June 2009


Shane Maloney and Chris Grosz

Peter Finch & Vivien Leigh

Words: Shane Maloney | Illustration: Chris Grosz
Words: Shane Maloney | Illustration: Chris Grosz

One lunchtime in August 1948, Peter Finch was doing Molière on the shop floor at O'Brien's glass factory in Sydney when Laurence Olivier and Vivien Leigh turned up.

Olivier and Leigh were the king and queen of the British theatre. He had been knighted for conspicuous enunciation in tights and she had won an Academy Award for her Scarlett O'Hara. Married since 1940, the golden couple were touring Australia to stiffen the post-war cultural sinews of the Commonwealth and raise money for the cash-strapped Old Vic theatre company.

With his expressive cheekbones, resonant voice and luxuriant wavy hair, Finch was Australia's most promising actor. A veteran of outback tent shows, a Dad and Dave film, army service in the Middle East and a role in Rats of Tobruk, he wowed the factory workers and sandwich-munching secretaries. Vivien and Larry thought him marvellous. If ever he was in England, he should get in touch.

Three months later, Finch arrived in London and Olivier put him on contract. By then, all was not well with the royal marriage. On their return from Australia, Vivien announced that she now loved her husband "sort of, well, like a brother."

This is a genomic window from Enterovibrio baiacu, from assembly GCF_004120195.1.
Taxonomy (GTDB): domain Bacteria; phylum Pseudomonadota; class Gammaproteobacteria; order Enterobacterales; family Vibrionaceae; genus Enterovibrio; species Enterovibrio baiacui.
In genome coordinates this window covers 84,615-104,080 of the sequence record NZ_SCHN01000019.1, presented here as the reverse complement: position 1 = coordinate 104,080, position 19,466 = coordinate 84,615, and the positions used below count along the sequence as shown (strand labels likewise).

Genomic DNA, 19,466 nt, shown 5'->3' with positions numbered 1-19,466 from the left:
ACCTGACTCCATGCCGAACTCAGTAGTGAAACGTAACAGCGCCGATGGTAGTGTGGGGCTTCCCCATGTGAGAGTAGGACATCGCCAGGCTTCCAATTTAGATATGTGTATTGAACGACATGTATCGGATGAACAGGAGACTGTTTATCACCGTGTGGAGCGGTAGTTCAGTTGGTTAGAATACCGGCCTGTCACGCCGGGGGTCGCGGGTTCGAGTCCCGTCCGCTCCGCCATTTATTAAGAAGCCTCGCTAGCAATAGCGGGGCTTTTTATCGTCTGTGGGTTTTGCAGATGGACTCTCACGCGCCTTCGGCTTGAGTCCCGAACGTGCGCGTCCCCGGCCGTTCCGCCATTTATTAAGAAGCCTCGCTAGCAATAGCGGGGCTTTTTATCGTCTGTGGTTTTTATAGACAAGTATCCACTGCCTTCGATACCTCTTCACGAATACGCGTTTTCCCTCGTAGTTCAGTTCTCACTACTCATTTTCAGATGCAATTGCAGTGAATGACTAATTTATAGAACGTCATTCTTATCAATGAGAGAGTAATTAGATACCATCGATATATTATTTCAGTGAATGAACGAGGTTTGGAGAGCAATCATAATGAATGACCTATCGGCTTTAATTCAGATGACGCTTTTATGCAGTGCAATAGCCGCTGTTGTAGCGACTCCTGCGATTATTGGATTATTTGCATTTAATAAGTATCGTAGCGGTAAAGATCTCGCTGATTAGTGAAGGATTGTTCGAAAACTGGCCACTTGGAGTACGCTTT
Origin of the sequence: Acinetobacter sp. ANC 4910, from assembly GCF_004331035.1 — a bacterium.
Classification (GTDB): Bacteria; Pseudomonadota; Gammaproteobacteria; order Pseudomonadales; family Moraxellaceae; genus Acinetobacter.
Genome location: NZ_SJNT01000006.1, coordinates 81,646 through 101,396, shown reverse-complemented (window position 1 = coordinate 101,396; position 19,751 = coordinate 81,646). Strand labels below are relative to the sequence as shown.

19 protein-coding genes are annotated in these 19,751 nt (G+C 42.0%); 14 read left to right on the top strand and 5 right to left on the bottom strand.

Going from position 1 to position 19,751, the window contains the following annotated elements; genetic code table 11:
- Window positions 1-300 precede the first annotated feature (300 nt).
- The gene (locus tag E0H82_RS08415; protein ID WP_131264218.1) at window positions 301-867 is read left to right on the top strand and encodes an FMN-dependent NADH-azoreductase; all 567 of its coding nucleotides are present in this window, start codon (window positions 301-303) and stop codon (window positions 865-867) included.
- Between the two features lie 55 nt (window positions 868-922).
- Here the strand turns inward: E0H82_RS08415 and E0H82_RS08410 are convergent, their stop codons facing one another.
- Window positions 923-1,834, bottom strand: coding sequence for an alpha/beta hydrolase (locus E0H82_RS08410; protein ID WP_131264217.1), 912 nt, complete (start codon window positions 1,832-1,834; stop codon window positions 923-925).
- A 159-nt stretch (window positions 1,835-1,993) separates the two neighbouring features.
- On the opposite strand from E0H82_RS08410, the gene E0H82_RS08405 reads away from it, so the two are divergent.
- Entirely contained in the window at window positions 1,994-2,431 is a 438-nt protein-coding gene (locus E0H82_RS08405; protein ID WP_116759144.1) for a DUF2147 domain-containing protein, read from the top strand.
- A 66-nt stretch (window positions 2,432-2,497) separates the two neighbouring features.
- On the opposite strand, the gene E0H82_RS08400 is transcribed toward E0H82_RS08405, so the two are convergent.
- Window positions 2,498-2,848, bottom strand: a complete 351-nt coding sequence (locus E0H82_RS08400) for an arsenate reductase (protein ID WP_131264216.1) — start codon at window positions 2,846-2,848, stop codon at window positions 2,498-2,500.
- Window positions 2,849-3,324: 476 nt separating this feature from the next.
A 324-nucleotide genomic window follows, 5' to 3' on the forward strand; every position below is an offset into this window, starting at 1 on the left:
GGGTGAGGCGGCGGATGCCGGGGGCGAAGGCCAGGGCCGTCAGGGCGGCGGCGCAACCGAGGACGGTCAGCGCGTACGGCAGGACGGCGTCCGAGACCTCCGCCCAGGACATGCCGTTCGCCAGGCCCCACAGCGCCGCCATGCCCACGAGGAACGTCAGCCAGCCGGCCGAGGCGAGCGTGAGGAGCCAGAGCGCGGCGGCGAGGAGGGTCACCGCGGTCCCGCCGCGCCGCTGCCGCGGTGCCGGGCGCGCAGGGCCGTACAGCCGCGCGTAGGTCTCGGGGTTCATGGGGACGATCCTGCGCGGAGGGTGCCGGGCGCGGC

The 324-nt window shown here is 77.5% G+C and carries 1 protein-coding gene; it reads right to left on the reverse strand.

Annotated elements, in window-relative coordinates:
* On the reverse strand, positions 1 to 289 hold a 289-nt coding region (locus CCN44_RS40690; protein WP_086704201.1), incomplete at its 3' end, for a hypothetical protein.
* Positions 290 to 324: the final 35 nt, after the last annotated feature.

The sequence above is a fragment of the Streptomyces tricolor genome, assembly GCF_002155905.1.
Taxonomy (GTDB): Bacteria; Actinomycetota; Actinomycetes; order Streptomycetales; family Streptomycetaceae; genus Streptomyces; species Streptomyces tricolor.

Soon after, while playing Blanche duBois, her manic-depression became a full-blown pathology. She slept with everyone and anyone, suffered delusions and started to go completely starkers. By the time she won an Oscar for Streetcar, she was beyond even Hollywood's pale. To get her out of sight, she was offered the lead in Elephant Walk, to be shot in Ceylon. The male lead would be Peter Finch.

There had been earlier rumours of an affair but things came to a head during the filming. Both were drinking heavily and they spent the nights together on a hillside under the stars. The script called for Leigh to escape a giant anaconda and a herd of stampeding elephants. It was too, too much. She slipped into paranoia, began to hallucinate and trailed after Finch, calling him Larry.

Olivier was summoned, "anxious to see the state of the union". He abdicated his wife to his protégé and returned home, "in a soft coat of numbness".

The shoot was cancelled and Leigh replaced with Elizabeth Taylor. The lovers ran off to the south of France, held hands at Stratford and drove poor Larry to his wit's end. Vivien was, after all, Lady Olivier.

It was all too fraught for Peter, too. He went on to A Town Called Alice and, ultimately, his own Oscar, posthumously, in 1977, a category first. By then, the curtain had long fallen on the fragile beauty that had been Vivien Leigh.

Shane Maloney and Chris Grosz

Shane Maloney is a writer and the author of the award-winning Murray Whelan series of crime novels. His 'Encounters', illustrated by Chris Grosz, have been published in a collection, Australian Encounters.

Chris Grosz is a book illustrator, painter and political cartoonist. He has illustrated newspapers and magazines such as the Age, the Bulletin and Time.

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